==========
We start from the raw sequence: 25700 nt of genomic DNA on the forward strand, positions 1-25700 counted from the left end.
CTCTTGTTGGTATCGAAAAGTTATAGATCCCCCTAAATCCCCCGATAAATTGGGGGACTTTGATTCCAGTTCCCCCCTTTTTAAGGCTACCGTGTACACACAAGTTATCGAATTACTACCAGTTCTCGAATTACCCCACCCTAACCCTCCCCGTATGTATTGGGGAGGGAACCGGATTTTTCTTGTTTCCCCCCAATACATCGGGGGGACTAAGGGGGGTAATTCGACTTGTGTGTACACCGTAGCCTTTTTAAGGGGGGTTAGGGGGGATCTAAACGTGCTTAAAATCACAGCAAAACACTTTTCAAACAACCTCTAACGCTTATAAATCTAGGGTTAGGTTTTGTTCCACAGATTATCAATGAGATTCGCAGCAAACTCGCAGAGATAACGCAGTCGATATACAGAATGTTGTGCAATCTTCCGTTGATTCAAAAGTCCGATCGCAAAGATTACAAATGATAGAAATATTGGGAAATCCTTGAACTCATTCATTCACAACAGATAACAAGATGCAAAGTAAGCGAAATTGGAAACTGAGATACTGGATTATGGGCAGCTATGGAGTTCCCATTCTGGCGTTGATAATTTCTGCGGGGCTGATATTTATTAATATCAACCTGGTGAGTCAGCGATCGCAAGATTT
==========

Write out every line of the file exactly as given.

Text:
We start from the raw sequence: 25700 nt of genomic DNA on the forward strand, positions 1-25700 counted from the left end.
CTCTTGTTGGTATCGAAAAGTTATAGATCCCCCTAAATCCCCCGATAAATTGGGGGACTTTGATTCCAGTTCCCCCCTTTTTAAGGCTACCGTGTACACACAAGTTATCGAATTACTACCAGTTCTCGAATTACCCCACCCTAACCCTCCCCGTATGTATTGGGGAGGGAACCGGATTTTTCTTGTTTCCCCCCAATACATCGGGGGGACTAAGGGGGGTAATTCGACTTGTGTGTACACCGTAGCCTTTTTAAGGGGGGTTAGGGGGGATCTAAACGTGCTTAAAATCACAGCAAAACACTTTTCAAACAACCTCTAACGCTTATAAATCTAGGGTTAGGTTTTGTTCCACAGATTATCAATGAGATTCGCAGCAAACTCGCAGAGATAACGCAGTCGATATACAGAATGTTGTGCAATCTTCCGTTGATTCAAAAGTCCGATCGCAAAGATTACAAATGATAGAAATATTGGGAAATCCTTGAACTCATTCATTCACAACAGATAACAAGATGCAAAGTAAGCGAAATTGGAAACTGAGATACTGGATTATGGGCAGCTATGGAGTTCCCATTCTGGCGTTGATAATTTCTGCGGGGCTGATATTTATTAATATCAACCTGGTGAGTCAGCGATCGCAAGATTT